Ukraine’s Accession to the EU: A View from Ukraine

Ukraine’s Quest for Mature Nation Statehood Roundtable VI:
“Ukraine’s Transition to an Established National Identity”

Perspectives of Ukraine’s Accession to the EU: A View from Ukraine

Oleh Zarubinskyi

Remarks by Oleh Zarubinskyi, MP, Acting Chairman, Parliamentary Committee for European Integration, Member People’s Party delivered during Ukraine’s Quest for Mature Nation Statehood Roundtable VI: “Ukraine’s Transition to an Established National Identity” Washington, D.C., Tue-Wed, September 27-28, 2005

Distinguished Ladies and Gentlemen,

First of all I would like to thank the organizers for the invitation to address the respected public, thank you – all the people present here – I am convinced that only true friends of Ukraine have gathered here to discuss the future of the country and, as real friends, to express their opinions and give advice to Ukraine.

Today we have witnessed a new position on “The Grand Chessboard”, to borrow a phrase from Dr. Brzezinski. A new center of power has appeared; a new influential actor – a United Europe.

The integration process in Western Europe that was just a dream some 50 years ago, has began to involve the eastern part of Europe after the collapse of the socialist system. Ideologists of European integration declare their goal to be “the construction of a United Europe without new dividing lines”.

Since May 2004 – when 10 new countries of Eastern Europe joined the European Union – the total length of EU-Ukrainian border is now longer than 800 km. (Ukraine borders Poland, Slovak Republic and Hungary).

Ukraine sincerely welcomes this integration process and, moreover, regards itself as an integral part of it. Ukraine adheres to the values of the European Union; we aspire to incorporate the Union’s political culture into our own.

We are convinced that Europe is not simply 25 countries – EU member-states, and not even 27 countries – anticipating the accession of Bulgaria and Romania in 2007. Europe is 47 countries.

We cannot speak about the European Union as a pan-European association without Ukraine being a member. Until that time, it is too early to state that Europe has finally abolished all dividing lines.

In this regard I would like to remind you of one thing which is self-evident. I can’t stop repeating it, and I won’t get tired of repeating it. That is: Ukraine is a European state.

First of all, Ukraine is geographically situated in Europe, and moreover, the geographical centre of Europe is situated in Ukraine – in Zakarpattya oblast, near the village of Rahiv.

The history of Ukraine is not a topic of conversation today, but one may remember that Kyiv-Rus was one of the most developed countries in Europe over 1000 years ago. One of the ancient trade routes crossed the territory of Ukraine – ‘z varyag v greky’.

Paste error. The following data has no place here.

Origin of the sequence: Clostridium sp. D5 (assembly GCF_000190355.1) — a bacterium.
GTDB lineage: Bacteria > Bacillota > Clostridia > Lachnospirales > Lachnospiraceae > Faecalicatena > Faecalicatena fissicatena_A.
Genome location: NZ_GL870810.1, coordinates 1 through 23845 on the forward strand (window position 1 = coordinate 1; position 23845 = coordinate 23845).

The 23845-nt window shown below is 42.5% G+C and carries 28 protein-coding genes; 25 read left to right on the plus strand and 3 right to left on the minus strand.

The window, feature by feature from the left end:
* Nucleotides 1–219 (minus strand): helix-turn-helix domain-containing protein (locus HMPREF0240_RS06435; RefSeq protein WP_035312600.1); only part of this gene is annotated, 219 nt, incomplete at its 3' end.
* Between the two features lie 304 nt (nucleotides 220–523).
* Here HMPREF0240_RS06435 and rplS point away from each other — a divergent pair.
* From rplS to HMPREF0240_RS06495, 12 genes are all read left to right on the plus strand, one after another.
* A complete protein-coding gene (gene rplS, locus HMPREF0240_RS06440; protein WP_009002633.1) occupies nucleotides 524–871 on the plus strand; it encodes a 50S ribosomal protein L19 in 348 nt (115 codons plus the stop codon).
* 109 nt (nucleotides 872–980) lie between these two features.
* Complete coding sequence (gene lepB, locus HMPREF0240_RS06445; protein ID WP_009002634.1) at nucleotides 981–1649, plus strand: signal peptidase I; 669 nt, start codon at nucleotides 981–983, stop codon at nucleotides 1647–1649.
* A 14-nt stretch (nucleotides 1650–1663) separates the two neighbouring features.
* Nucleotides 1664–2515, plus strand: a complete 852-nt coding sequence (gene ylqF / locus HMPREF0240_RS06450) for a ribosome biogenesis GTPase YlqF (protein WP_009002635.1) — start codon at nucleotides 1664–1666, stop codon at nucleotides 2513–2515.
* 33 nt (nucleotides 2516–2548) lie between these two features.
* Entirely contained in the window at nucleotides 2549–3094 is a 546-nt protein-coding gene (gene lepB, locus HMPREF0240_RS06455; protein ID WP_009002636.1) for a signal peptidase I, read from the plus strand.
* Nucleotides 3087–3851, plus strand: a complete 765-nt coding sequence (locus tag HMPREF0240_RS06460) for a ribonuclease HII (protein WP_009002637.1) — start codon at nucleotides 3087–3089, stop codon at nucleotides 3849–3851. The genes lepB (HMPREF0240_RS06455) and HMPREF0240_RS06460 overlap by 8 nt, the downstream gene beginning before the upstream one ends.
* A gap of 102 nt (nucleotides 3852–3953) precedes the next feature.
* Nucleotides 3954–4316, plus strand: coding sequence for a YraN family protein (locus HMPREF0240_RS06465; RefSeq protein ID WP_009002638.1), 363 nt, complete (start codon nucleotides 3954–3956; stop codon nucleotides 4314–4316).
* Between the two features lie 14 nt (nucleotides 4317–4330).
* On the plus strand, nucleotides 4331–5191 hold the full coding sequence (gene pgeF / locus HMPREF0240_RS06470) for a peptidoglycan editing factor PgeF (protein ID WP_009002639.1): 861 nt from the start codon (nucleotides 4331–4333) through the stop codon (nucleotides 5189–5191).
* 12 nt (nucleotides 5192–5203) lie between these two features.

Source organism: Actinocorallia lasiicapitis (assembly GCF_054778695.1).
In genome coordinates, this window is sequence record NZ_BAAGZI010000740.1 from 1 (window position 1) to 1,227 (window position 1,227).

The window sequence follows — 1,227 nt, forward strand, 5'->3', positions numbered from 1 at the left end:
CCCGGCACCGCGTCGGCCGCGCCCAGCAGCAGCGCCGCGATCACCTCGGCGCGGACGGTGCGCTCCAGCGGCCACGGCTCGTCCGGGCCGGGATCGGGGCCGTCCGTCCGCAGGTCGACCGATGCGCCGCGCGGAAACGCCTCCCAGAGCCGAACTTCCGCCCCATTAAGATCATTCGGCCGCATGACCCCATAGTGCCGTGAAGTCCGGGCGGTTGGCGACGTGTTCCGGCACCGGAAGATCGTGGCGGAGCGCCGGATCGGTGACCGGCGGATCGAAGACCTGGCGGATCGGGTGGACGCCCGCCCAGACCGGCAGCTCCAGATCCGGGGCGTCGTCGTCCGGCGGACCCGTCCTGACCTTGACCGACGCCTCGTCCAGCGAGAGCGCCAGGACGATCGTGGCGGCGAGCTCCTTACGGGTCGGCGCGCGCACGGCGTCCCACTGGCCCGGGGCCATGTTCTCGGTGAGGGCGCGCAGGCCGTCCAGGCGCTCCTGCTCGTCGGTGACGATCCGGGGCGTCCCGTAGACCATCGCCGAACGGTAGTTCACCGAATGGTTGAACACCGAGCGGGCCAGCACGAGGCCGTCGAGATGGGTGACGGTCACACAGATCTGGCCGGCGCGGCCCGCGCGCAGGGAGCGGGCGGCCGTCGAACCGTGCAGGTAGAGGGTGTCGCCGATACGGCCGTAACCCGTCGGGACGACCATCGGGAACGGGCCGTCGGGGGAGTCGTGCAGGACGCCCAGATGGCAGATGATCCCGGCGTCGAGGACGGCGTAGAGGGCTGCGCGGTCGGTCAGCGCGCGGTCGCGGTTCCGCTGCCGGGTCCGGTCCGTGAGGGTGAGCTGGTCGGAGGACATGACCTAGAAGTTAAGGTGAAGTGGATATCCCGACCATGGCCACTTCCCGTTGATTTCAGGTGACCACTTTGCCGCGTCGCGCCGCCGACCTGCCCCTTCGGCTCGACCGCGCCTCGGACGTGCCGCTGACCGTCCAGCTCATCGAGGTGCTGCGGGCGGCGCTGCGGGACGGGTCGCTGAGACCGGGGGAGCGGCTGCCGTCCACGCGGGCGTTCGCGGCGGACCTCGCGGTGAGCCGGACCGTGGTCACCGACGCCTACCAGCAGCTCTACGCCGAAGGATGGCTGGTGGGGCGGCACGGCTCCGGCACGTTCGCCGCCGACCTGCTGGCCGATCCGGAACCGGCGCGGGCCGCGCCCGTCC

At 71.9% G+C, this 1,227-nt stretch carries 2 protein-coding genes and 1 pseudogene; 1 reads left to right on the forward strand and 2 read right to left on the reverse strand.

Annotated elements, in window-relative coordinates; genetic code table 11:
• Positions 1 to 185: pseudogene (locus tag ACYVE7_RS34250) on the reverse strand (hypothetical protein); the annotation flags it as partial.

Over time our links with Europe were cut off due to historical circumstances beyond our control.

Therefore, one should admit that Ukraine has always been a European state in terms of geography, history, and culture. Now it is time Ukraine regained its place in Europe in terms of developed institutions of democracy and political system.

It is high time Ukraine joined the family of well-developed democratic European states.

The History of EU-Ukraine Relations

Fifteen years ago, after the collapse of the socialist system in Central and Eastern Europe, the absolute majority of Eastern Europe states have declared their commitment to European values and have defined EU membership as a strategic goal of their foreign policy.

The European choice is conditioned by the perception that European integration of necessity is an important factor of state independence, security, political stability, economic development of Ukraine and social harmony in Ukrainian society.

In 1993 the Verkhovna Rada of Ukraine adopted the “Resolution on the Basic Directions of Foreign Policy of Ukraine,” where it was indicated that “a perspective goal of Ukrainian foreign policy is participation in the European Communities”.

But the European choice of Ukraine was not emphasized, so it was lost in this document. All Ukrainian foreign policy vectors were declared priorities – from CIS to African and Latin American states.

On 14 June 1994 the Partnership and Cooperation Agreement (PCA) between Ukraine and the EU was signed, which came into force in 1998. PCA concerns the issues of political dialogue, enterprise founding, labour and capital movements and cooperation in economic, financial and cultural spheres.

In this regard, PCA is similar to the European Agreements concluded between the EU and Eastern European states, that have recently joined the European Union (for example, the European Agreement with Bulgaria was concluded in 1993).

But at the same time, there are distinctions in these agreements, for example, in trade issues as the European agreements are preferential treaties directed towards the creation of free trade zones, and they practically cover all trade issues between the Parties.

And the most important thing – as defined in the preambles of the European agreements – the final aim of every country in this process is EU membership, and that the Agreement of Association should facilitate achieving this aim. Perspective EU membership is, precisely, the only critical component, that is absent in the PCA.

So, in fact, Ukraine, unlike other European countries, was deprived of European perspective from the very beginning.

One should realize that the PCA establishes only a basis for bilateral cooperation. It leaves the way open for further determination and intensification of interrelations in a wide range of questions.

On 21 February 2005 the EU-Ukraine Action Plan was approved. It outlines possible development of relations in the direction of establishing a free trade zone between the Parties, depending, of course, on whether Ukraine successfully reaches its acknowledged goal of market reform.